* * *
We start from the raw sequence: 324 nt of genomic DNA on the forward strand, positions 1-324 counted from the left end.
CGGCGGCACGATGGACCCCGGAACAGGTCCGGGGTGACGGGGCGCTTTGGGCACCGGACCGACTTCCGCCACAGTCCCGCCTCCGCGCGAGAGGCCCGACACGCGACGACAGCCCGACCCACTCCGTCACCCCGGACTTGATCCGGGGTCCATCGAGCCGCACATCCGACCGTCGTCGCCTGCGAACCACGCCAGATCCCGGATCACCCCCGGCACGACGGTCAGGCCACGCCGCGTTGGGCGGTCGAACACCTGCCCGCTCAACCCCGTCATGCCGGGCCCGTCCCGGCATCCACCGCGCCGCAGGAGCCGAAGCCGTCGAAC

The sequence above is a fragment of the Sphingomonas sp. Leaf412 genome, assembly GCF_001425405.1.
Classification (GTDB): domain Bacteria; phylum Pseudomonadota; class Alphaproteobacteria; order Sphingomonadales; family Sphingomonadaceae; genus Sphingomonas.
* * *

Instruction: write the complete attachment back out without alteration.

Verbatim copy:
We start from the raw sequence: 324 nt of genomic DNA on the forward strand, positions 1-324 counted from the left end.
CGGCGGCACGATGGACCCCGGAACAGGTCCGGGGTGACGGGGCGCTTTGGGCACCGGACCGACTTCCGCCACAGTCCCGCCTCCGCGCGAGAGGCCCGACACGCGACGACAGCCCGACCCACTCCGTCACCCCGGACTTGATCCGGGGTCCATCGAGCCGCACATCCGACCGTCGTCGCCTGCGAACCACGCCAGATCCCGGATCACCCCCGGCACGACGGTCAGGCCACGCCGCGTTGGGCGGTCGAACACCTGCCCGCTCAACCCCGTCATGCCGGGCCCGTCCCGGCATCCACCGCGCCGCAGGAGCCGAAGCCGTCGAAC

The sequence above is a fragment of the Sphingomonas sp. Leaf412 genome, assembly GCF_001425405.1.
Classification (GTDB): domain Bacteria; phylum Pseudomonadota; class Alphaproteobacteria; order Sphingomonadales; family Sphingomonadaceae; genus Sphingomonas.